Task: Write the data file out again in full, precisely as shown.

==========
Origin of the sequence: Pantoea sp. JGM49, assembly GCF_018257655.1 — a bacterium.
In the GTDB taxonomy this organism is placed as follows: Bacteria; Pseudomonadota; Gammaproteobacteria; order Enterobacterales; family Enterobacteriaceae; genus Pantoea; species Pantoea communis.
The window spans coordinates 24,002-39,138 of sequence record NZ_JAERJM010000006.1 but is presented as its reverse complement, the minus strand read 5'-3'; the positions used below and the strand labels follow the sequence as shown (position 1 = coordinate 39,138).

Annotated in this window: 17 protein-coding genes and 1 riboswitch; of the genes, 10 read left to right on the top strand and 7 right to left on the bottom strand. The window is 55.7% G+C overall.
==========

Origin of the sequence: Pantoea sp. JGM49, assembly GCF_018257655.1 — a bacterium.
In the GTDB taxonomy this organism is placed as follows: Bacteria; Pseudomonadota; Gammaproteobacteria; order Enterobacterales; family Enterobacteriaceae; genus Pantoea; species Pantoea communis.
The window spans coordinates 24,002-39,138 of sequence record NZ_JAERJM010000006.1 but is presented as its reverse complement, the minus strand read 5'-3'; the positions used below and the strand labels follow the sequence as shown (position 1 = coordinate 39,138).

Annotated in this window: 17 protein-coding genes and 1 riboswitch; of the genes, 10 read left to right on the top strand and 7 right to left on the bottom strand. The window is 55.7% G+C overall.